Adams, NYPD Commissioner discussing better hazard training for subway cops

Hazard Training for Subway cops
Mayor Eric Adams honoring NYPD officers in City Hall Blue Room. Friday, May 27, 2022.
Screenshot by Ethan Stark-Miller

Mayor Eric Adams Friday said he and NYPD Commissioner Keechant Sewell are discussing how to retrain transit cops to better patrol the subways amid an ongoing spate of violent crime across the system.

“The police commissioner and I are talking about retraining all of our offices on how do you patrol this subway system,” Adams, who patrolled the subways as a transit cop in the 1980s and 90s, said. 

“There’s a unique way to patrol the subway system, knowing when trains come into the station, the dangers of the third rail, the dangers of track movement. This is something that I learned as a transit officer. We want to re-incorporate that as we infuse the street patrols with the inspections in our subway system.”

Adams made the pronouncement at a ceremony to honor two NYPD officers Friday morning, who last week saved a man that fell on the subway tracks while a train was about to pull into the Grant Avenue station on the A line.

“Detective Henry Greco and Officer Jason Macaluso rushed to the scene when Mr. Suleiman Rifai fell to the track,” Adams said. They “used the flashlight to stop the train conductor, to get the train conductor’s attention to slow the train down as they assisted in removing and helping Mr. Suleiman from being on the track area. And saving his life in the process.”

The mayor’s statement about re-training transit cops didn’t specifically focus on crime, but rather how to train officers to be more aware of the hazards of the subway system and helping people avoid dangerous situations – like falling on the tracks when an oncoming train is pulling into the station. 

Adams’ spokesman Fabien Levy told PoliticsNY that this potential new training is not a disciplinary measure but rather a way to help officers better respond to some of the dangers in the system.

“I think we’re in a unique position,” Levy said. “We have a mayor who is a former transit cop and understands the subway systems very well. So, he’s trying to make sure that some things that he learned back in the day, folks are aware of. And then obviously use new tactics in an effort to make sure that officers are aware of what’s going on, they’re able to help people be more aware when they’re on the subway platforms. You know, obviously, everyone has a cell phone in their pocket today, not everyone’s paying attention all the time. You want to work with the community, make sure they’re aware of their surroundings and understand what’s happening.”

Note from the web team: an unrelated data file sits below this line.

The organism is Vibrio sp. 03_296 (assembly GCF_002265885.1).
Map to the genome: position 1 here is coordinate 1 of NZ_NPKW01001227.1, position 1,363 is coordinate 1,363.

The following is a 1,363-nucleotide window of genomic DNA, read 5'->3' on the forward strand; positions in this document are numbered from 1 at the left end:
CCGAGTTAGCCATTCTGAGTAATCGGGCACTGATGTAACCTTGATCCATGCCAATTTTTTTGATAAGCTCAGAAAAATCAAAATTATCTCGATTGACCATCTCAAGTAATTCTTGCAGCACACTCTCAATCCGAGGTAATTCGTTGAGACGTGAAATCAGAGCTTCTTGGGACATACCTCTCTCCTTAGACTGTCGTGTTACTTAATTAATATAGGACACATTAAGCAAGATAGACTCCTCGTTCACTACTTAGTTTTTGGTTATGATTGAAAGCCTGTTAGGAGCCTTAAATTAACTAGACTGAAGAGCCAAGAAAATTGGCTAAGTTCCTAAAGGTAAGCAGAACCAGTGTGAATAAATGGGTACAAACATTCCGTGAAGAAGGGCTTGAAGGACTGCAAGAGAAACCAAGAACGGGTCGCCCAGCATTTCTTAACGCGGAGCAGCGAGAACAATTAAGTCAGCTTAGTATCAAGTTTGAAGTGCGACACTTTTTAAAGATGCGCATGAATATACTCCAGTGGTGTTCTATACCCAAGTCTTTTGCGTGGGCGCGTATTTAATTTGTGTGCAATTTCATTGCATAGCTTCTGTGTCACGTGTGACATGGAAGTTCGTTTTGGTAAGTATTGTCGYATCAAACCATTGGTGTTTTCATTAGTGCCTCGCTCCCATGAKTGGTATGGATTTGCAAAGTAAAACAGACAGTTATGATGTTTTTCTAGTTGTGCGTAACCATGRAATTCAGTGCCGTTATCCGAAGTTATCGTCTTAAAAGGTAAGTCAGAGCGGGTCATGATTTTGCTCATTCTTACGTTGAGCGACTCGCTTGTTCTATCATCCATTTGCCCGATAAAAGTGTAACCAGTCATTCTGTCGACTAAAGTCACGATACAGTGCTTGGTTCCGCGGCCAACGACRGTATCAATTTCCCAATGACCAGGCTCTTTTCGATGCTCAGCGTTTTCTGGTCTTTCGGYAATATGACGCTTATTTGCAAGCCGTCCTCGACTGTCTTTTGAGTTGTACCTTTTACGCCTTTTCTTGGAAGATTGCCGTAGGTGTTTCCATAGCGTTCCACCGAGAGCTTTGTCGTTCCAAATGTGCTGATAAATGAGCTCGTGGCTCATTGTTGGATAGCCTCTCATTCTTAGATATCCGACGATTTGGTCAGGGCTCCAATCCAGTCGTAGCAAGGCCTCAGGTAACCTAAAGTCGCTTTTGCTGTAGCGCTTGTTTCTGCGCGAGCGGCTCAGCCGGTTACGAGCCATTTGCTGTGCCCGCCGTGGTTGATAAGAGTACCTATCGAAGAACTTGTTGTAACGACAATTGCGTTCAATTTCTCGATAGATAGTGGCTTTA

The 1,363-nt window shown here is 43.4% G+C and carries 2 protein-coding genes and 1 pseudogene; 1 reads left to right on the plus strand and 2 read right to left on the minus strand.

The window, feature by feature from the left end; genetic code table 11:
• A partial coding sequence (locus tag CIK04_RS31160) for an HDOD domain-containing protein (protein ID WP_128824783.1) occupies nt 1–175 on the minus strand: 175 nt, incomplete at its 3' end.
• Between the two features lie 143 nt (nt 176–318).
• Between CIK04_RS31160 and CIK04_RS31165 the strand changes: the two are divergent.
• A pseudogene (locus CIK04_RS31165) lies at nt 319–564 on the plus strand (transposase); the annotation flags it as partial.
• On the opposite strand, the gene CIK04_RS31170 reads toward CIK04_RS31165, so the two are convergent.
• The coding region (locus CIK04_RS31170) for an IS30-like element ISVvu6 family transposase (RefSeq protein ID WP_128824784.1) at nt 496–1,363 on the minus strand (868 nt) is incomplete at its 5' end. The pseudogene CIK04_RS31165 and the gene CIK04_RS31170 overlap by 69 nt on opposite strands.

Levy didn’t give a specific timeline for implementation but said the conversations are ongoing and referred PoliticsNY to the NYPD press officers for more details. The NYPD didn’t respond to a request for comment by post time.

The mayor has placed better policing the subways at the center of his public safety agenda following two subway shootings five weeks apart, one where a man was shot last Sunday unprovoked on a Q Train and another where a gunman sprayed a barrage of bullets in a Brooklyn N Train – hitting 10 people and injuring a dozen more. 

Just earlier this week, right after the Sunday shooting, Adams announced that he’s resurrecting the so-called Train Patrol Force – a group of officers dedicated to patrolling the subways in the late evening and overnight hours.

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